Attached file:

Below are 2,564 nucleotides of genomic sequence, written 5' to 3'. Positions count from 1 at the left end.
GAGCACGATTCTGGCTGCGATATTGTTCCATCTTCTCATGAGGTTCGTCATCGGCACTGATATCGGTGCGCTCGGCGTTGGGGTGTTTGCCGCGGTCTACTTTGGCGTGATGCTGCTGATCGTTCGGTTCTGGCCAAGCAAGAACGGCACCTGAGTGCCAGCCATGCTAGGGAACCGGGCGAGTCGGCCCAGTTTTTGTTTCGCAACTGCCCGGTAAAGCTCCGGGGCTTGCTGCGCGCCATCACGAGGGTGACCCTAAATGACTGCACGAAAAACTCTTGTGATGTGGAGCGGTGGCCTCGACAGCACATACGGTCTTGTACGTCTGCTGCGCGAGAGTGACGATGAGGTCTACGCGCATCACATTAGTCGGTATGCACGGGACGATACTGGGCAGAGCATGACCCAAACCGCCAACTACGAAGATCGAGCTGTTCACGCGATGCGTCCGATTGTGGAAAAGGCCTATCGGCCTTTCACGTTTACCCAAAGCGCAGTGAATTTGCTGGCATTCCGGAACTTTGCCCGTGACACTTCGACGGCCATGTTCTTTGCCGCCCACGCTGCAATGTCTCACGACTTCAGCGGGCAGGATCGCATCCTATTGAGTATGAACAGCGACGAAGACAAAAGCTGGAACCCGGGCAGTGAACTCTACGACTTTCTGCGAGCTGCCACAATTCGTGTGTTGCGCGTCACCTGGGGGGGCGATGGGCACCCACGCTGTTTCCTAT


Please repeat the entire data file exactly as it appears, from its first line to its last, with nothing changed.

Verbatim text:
Below are 2,564 nucleotides of genomic sequence, written 5' to 3'. Positions count from 1 at the left end.
GAGCACGATTCTGGCTGCGATATTGTTCCATCTTCTCATGAGGTTCGTCATCGGCACTGATATCGGTGCGCTCGGCGTTGGGGTGTTTGCCGCGGTCTACTTTGGCGTGATGCTGCTGATCGTTCGGTTCTGGCCAAGCAAGAACGGCACCTGAGTGCCAGCCATGCTAGGGAACCGGGCGAGTCGGCCCAGTTTTTGTTTCGCAACTGCCCGGTAAAGCTCCGGGGCTTGCTGCGCGCCATCACGAGGGTGACCCTAAATGACTGCACGAAAAACTCTTGTGATGTGGAGCGGTGGCCTCGACAGCACATACGGTCTTGTACGTCTGCTGCGCGAGAGTGACGATGAGGTCTACGCGCATCACATTAGTCGGTATGCACGGGACGATACTGGGCAGAGCATGACCCAAACCGCCAACTACGAAGATCGAGCTGTTCACGCGATGCGTCCGATTGTGGAAAAGGCCTATCGGCCTTTCACGTTTACCCAAAGCGCAGTGAATTTGCTGGCATTCCGGAACTTTGCCCGTGACACTTCGACGGCCATGTTCTTTGCCGCCCACGCTGCAATGTCTCACGACTTCAGCGGGCAGGATCGCATCCTATTGAGTATGAACAGCGACGAAGACAAAAGCTGGAACCCGGGCAGTGAACTCTACGACTTTCTGCGAGCTGCCACAATTCGTGTGTTGCGCGTCACCTGGGGGGGCGATGGGCACCCACGCTGTTTCCTAT